When I was five my dad hit me in the head with a corn shovel. Dad was out in the corn crib shoveling corn into the back of the truck. He was taking a load of corn to the elevator to have it ground up for the cows. Being five I knew dad needed my help so I went into the corn crib, climbed to the top of the pile of corn and once there just started kicking corn down to him. I got a little too close and bang! The shovel hit me just to the right of my nose. There was lots of blood and lots of crying and dad almost passed out. He could never handle blood. Dad carried me into the house and Mom fixed everything. I think Dad felt worse than I did (I know he did).
Now following that accident, I had a linear scar next to my nose about an inch long. It’s very visible in all my elementary school photos. With time, however, it faded and now you can barely see it. But when I was younger every time, I saw that scar in the mirror I was reminded of that accident in the corn crib. I’m sure many of us have scars that remind us of some past incident.
Now just as our body may be marked by permanent scars that last a life time our soul too is marked, permanently marked, for all eternity, a mark lasting long after our life here on earth has ended. Everyone who has been baptized in the name of the Father, Son, and Holy Spirit has had their soul indelibly marked, marked as belonging to Christ for all eternity. You could also say that this indelible mark is a mark of the Cross of Christ; we, the baptized, are marked with the sign of Triumph. But unlike a scar on our body that we can see, this indelible, permanent mark on our soul isn’t something visible. So, to remind us of this baptismal mark of the Cross the Church gives us fonts of holy water by all the doors. And as we enter, we dip our fingers into the water and mark ourselves in the sign of the cross saying, “In the name of the Father, and the Son, and Holy Spirit.” As we pray this simple prayer, we remember our baptism we remember the triumph of the Cross and its direct impact on the life of our soul. In baptism we die with Christ on Calvary but we also rise with Christ in the Resurrection. We are made sons and daughters of God. All sin is forgiven both Original and personal.
Now as another reminder the Church has decreed that above each of her altars there should be a crucifix. So that whenever we enter a Catholic Church the crucifix will be one of the first things we see. And it has to be a crucifix, not an empty cross, but a cross being used to crucify to crucify the one man who never sinned, the one man who didn’t deserve to die. For the first nine centuries of our Church artists rarely depicted the Cross, it was just too brutal. But on that Brutal Cross we see the divine light.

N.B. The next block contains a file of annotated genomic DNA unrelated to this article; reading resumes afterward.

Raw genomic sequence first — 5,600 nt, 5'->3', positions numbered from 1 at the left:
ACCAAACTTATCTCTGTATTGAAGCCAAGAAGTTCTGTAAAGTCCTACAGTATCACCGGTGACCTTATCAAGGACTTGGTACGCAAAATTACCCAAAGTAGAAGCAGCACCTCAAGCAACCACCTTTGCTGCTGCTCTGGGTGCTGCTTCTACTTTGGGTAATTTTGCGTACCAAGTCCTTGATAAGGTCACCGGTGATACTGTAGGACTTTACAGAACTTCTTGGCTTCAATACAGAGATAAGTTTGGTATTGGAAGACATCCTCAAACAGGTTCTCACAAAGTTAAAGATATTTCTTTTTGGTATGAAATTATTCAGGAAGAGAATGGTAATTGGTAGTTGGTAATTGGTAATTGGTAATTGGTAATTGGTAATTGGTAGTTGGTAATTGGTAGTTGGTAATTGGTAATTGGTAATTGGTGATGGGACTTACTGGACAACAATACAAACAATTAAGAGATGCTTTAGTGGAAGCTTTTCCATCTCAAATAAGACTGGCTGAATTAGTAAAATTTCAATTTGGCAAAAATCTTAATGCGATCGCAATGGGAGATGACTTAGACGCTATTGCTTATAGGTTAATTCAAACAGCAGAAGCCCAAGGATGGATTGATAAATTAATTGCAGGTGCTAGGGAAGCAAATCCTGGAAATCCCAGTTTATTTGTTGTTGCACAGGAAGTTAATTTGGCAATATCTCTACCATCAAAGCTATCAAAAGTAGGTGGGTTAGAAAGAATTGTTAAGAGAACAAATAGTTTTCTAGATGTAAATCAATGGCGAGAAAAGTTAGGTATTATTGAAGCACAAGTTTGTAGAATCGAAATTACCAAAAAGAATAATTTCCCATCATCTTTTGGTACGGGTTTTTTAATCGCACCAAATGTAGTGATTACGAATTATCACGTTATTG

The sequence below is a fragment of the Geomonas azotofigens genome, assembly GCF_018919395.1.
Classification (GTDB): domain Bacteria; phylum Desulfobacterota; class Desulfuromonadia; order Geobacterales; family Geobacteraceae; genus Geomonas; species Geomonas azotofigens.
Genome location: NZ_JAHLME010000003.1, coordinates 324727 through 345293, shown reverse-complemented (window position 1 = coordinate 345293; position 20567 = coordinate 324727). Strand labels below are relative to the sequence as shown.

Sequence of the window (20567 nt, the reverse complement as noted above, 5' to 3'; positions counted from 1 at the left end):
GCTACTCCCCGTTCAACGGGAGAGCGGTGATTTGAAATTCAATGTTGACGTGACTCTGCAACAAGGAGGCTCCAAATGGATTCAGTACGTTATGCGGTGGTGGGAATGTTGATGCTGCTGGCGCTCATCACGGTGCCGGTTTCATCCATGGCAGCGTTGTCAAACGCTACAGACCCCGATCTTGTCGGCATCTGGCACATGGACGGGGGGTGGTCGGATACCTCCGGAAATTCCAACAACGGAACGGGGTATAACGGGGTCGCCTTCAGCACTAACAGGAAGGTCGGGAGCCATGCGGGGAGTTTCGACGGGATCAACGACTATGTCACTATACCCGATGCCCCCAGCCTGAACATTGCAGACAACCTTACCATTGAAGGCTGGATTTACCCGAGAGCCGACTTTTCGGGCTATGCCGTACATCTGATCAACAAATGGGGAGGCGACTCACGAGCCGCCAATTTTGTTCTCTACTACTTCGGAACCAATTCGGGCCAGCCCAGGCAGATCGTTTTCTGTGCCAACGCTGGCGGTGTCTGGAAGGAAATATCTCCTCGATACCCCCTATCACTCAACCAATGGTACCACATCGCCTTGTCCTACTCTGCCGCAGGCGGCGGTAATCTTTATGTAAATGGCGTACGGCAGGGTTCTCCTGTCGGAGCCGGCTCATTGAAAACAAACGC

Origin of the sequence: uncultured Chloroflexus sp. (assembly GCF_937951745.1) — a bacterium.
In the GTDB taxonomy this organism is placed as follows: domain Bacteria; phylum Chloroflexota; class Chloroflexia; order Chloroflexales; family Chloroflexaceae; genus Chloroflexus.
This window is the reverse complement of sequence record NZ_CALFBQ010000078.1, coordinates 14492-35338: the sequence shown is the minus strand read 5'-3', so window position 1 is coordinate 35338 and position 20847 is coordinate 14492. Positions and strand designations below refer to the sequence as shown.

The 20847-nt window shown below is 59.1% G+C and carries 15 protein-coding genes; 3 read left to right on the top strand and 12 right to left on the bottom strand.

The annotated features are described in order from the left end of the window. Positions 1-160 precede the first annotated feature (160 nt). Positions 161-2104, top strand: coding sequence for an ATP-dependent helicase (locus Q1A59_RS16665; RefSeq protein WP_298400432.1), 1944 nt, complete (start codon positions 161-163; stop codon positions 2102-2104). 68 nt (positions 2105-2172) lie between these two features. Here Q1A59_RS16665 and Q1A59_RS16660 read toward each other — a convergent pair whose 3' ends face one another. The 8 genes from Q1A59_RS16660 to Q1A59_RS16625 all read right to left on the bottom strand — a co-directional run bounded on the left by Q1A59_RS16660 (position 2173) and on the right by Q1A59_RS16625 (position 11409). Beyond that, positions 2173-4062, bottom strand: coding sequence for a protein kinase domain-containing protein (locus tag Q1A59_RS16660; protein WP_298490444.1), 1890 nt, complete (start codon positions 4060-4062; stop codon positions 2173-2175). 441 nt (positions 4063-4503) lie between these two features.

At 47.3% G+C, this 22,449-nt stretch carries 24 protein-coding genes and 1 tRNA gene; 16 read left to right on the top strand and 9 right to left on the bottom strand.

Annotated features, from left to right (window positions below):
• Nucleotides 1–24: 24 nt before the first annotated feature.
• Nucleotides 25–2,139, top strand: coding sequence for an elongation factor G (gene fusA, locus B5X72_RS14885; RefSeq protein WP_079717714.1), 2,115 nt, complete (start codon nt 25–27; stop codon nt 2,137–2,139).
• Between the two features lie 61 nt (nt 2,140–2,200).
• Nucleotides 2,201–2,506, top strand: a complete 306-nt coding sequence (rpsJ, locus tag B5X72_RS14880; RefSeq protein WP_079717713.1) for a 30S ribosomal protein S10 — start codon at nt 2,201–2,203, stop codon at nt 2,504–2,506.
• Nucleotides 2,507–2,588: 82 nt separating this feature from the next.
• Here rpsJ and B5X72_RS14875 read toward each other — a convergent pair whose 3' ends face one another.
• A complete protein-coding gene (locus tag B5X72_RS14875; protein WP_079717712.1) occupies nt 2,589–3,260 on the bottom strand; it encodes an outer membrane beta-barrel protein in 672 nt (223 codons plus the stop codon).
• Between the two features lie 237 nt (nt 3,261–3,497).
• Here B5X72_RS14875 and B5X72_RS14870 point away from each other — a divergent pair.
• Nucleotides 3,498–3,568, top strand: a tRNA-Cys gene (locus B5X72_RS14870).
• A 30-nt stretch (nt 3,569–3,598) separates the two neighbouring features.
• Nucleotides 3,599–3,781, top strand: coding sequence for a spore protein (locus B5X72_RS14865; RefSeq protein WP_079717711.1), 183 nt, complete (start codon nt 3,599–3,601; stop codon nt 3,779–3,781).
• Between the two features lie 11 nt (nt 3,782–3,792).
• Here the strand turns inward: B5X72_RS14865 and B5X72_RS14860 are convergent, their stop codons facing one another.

St. John in his gospel often refers to Jesus as the light of the world and on the cross this divine light shines fully on all of humanity’s sinful ugliness. On that cross we see betrayal by a friend; we see cruelty, scapegoating, fear, stupidity, anger, mistrust, murder, and corruption. On that brutal cross we see all of humanity’s sinful ugliness. The cross revealed and brought to the divine light all human dysfunction. In the light of the cross all sin is revealed.
The cross is a sign of judgment on the world, but on the cross we also meet Divine Mercy. Our Lord is just but also merciful and loving. Taking all sin upon himself our Lord swallowed it up and rising from the dead conquered it. The instrument of His death is the cause of our eternal life. God is able to bring good out of evil, even the greatest good out of the greatest evil.
St. Andrew of Crete once wrote, “Had there been no cross, Christ could not have been crucified. Had there been no cross, life itself could not have been nailed to the tree. And if life had not been nailed to it, there would be no streams of immortality pouring from Christ’s side, blood and water for the world’s cleansing. The legal bond of our sin would not be canceled, we should not have obtained our freedom, we should not have enjoyed the fruit of the tree of life and the gates of paradise would not stand open. Had there been no cross, death would not have been trodden underfoot, nor hell despoiled.”
In all the sacraments we receive, the healing grace of the Triumph of the Cross is given to us. In baptism our souls have been beautifully and eternally marked by the sign of the Cross. This is not a scar, but a beauty mark that we must never hide.
Pax et Bonum,
Fr. Christopher J. Ankley